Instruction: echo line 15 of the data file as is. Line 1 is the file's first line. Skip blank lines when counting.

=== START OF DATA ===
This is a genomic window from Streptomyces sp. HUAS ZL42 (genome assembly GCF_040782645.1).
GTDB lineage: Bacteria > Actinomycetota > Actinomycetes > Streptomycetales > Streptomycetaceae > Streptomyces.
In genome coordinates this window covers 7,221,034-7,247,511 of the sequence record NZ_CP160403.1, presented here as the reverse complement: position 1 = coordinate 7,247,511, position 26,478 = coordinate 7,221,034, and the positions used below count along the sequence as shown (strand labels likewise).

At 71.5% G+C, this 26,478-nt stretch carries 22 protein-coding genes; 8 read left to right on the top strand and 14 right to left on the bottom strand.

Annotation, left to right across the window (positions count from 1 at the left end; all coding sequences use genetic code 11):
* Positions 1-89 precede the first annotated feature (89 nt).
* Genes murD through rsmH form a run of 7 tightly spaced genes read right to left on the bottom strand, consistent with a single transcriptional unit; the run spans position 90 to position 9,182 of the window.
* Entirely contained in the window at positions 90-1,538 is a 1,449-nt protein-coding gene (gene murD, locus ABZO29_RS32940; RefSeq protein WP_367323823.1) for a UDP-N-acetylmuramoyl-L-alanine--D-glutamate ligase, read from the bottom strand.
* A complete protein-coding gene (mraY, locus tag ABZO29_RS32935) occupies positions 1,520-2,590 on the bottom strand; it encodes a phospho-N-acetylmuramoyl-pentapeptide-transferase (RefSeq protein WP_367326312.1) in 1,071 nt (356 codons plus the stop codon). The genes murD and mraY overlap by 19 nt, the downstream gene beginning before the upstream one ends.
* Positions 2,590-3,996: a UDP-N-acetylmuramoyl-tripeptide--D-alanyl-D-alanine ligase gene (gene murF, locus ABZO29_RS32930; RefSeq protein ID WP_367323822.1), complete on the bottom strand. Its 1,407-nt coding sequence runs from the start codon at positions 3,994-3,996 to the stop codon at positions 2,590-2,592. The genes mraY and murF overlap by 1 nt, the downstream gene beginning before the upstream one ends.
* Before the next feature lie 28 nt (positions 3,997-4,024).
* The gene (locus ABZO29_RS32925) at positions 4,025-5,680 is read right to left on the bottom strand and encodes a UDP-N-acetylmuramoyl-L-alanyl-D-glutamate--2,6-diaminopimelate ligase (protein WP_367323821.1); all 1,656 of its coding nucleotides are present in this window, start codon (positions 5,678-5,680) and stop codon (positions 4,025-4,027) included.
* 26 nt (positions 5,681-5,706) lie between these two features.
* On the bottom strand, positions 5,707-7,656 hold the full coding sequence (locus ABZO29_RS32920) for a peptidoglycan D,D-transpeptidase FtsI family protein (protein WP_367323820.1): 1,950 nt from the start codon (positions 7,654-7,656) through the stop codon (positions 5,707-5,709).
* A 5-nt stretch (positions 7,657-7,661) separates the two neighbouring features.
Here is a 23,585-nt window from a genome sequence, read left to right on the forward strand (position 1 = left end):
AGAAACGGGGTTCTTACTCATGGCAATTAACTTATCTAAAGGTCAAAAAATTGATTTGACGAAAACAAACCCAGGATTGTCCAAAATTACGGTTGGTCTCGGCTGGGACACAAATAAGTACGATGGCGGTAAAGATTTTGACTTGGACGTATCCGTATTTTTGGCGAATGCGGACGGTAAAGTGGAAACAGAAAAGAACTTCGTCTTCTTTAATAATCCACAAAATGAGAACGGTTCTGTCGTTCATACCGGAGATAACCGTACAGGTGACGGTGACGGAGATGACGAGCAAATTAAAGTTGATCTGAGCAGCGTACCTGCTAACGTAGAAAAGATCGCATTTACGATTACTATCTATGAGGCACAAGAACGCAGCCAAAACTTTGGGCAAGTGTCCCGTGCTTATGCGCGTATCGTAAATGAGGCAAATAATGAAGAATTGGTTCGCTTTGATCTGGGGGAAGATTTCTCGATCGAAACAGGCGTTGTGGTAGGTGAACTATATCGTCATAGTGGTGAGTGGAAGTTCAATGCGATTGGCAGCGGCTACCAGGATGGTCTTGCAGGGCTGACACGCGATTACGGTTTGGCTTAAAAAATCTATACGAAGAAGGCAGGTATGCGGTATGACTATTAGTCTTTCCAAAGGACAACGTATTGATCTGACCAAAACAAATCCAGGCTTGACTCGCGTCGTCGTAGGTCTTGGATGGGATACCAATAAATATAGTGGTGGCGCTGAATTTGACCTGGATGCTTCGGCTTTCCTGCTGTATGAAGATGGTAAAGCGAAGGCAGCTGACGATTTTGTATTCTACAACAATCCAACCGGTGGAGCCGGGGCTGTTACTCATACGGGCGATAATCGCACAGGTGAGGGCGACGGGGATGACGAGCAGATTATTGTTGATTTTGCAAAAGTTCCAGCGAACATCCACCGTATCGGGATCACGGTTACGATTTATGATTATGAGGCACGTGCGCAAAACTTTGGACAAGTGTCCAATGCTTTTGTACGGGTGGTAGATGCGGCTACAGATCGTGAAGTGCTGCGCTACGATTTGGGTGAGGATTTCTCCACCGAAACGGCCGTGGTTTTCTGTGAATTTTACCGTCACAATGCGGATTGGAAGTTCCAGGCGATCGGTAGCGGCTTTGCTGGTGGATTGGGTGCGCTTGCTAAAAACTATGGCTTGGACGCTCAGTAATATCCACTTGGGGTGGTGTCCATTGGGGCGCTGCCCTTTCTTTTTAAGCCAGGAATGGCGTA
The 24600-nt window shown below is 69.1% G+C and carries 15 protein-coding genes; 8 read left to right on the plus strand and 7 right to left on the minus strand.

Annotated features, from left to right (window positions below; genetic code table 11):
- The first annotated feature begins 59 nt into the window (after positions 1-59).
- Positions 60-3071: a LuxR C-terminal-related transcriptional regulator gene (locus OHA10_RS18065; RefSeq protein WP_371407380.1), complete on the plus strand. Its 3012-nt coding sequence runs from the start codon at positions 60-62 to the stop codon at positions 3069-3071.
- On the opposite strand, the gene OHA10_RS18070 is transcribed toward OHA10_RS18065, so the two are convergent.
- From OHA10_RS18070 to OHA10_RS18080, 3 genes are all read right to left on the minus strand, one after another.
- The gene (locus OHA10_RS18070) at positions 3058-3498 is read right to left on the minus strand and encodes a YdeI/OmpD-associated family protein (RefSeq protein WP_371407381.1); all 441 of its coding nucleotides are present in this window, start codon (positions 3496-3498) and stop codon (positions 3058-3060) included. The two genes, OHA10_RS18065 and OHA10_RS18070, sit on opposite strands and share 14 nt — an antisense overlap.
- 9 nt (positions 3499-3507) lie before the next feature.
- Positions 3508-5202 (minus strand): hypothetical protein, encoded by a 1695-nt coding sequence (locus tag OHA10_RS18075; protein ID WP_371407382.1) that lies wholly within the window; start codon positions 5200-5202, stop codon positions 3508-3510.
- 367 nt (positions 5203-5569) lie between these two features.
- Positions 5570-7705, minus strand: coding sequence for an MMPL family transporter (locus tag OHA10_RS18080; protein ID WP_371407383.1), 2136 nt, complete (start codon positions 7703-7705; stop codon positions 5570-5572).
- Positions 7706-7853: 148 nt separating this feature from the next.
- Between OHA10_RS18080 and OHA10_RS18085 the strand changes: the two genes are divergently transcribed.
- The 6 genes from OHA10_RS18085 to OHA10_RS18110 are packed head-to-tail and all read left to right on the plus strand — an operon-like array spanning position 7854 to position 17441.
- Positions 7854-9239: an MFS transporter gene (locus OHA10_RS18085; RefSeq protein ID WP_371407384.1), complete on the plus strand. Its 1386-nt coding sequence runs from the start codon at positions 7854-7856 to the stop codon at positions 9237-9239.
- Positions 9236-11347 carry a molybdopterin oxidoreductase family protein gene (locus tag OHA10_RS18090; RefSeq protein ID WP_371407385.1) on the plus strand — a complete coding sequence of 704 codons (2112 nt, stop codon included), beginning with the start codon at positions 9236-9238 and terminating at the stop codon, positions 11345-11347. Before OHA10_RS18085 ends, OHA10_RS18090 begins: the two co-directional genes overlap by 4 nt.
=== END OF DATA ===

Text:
* A 5-nt stretch (positions 7,657-7,661) separates the two neighbouring features.